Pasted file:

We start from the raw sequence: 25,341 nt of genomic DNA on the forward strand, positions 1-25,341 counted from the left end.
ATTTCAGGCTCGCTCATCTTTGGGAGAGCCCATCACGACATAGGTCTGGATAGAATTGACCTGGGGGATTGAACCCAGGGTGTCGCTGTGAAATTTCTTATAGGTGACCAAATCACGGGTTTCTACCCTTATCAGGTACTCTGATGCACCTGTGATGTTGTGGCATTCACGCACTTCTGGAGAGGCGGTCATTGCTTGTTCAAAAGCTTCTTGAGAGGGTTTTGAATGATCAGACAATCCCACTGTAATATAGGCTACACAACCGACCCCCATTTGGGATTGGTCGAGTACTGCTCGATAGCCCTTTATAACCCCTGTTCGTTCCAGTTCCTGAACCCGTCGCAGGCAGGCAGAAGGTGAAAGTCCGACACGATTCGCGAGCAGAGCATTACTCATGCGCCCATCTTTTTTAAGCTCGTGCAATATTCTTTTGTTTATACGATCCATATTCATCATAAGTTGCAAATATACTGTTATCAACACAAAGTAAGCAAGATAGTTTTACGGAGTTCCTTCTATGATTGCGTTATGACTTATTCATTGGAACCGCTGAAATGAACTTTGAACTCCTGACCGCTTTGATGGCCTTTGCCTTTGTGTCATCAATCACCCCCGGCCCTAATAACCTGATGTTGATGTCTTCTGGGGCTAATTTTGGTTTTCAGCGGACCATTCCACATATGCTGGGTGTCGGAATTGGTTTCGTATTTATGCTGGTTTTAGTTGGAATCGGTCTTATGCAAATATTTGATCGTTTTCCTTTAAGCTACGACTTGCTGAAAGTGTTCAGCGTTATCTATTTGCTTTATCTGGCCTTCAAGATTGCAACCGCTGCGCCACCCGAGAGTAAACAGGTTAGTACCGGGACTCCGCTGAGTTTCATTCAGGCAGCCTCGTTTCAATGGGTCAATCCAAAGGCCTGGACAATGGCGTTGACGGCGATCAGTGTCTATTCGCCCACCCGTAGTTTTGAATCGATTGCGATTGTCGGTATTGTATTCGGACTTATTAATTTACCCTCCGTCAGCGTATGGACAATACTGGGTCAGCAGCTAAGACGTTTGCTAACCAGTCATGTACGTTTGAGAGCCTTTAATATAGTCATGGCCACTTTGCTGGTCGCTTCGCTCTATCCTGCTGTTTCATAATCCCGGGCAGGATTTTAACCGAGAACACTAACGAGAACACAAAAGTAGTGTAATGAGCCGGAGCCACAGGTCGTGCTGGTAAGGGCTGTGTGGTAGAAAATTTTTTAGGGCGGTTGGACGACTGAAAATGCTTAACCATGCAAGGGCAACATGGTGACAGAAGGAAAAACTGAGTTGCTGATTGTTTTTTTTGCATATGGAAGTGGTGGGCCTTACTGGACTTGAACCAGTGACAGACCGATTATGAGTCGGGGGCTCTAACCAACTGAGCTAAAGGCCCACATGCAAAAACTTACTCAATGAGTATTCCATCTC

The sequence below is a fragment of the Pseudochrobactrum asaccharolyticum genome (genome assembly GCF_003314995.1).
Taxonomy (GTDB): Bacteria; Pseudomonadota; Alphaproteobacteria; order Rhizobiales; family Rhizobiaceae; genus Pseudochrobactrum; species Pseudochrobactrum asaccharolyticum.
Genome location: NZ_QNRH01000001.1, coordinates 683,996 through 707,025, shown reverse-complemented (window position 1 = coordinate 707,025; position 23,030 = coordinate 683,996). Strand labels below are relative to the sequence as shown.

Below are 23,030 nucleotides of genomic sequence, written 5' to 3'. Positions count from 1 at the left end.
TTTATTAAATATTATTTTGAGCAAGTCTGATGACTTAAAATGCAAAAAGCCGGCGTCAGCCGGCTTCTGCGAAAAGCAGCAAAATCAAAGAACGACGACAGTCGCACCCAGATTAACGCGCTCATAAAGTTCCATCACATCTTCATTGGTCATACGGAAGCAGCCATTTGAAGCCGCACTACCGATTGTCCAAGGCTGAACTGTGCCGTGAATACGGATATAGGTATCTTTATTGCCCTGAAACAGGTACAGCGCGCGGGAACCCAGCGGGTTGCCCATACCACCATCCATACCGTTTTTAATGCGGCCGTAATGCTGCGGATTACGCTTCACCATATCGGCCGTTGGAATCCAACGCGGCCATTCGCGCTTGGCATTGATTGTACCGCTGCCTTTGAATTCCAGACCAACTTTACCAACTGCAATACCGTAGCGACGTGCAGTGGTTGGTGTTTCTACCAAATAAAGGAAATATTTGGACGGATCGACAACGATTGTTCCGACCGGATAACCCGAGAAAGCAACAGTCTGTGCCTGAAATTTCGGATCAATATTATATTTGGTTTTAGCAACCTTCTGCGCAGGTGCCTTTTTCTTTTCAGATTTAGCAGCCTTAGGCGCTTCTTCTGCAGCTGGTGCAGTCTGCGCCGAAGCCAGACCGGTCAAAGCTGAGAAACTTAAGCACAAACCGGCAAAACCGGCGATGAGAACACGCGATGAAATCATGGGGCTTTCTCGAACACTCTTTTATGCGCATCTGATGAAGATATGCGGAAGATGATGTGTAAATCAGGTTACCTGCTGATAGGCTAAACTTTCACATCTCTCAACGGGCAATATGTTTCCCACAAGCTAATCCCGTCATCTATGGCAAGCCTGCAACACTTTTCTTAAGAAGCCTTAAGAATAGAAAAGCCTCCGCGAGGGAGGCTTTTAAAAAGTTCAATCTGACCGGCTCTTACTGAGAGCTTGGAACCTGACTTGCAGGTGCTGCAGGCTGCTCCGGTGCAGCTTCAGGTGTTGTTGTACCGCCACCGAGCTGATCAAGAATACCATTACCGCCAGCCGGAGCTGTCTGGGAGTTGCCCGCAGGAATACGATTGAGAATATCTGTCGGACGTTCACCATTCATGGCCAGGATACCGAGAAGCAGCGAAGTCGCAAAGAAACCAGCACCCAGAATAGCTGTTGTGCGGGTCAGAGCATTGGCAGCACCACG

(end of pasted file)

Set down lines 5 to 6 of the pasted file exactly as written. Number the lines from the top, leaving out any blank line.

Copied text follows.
Genome location: NZ_QNRH01000001.1, coordinates 683,996 through 707,025, shown reverse-complemented (window position 1 = coordinate 707,025; position 23,030 = coordinate 683,996). Strand labels below are relative to the sequence as shown.

Below are 23,030 nucleotides of genomic sequence, written 5' to 3'. Positions count from 1 at the left end.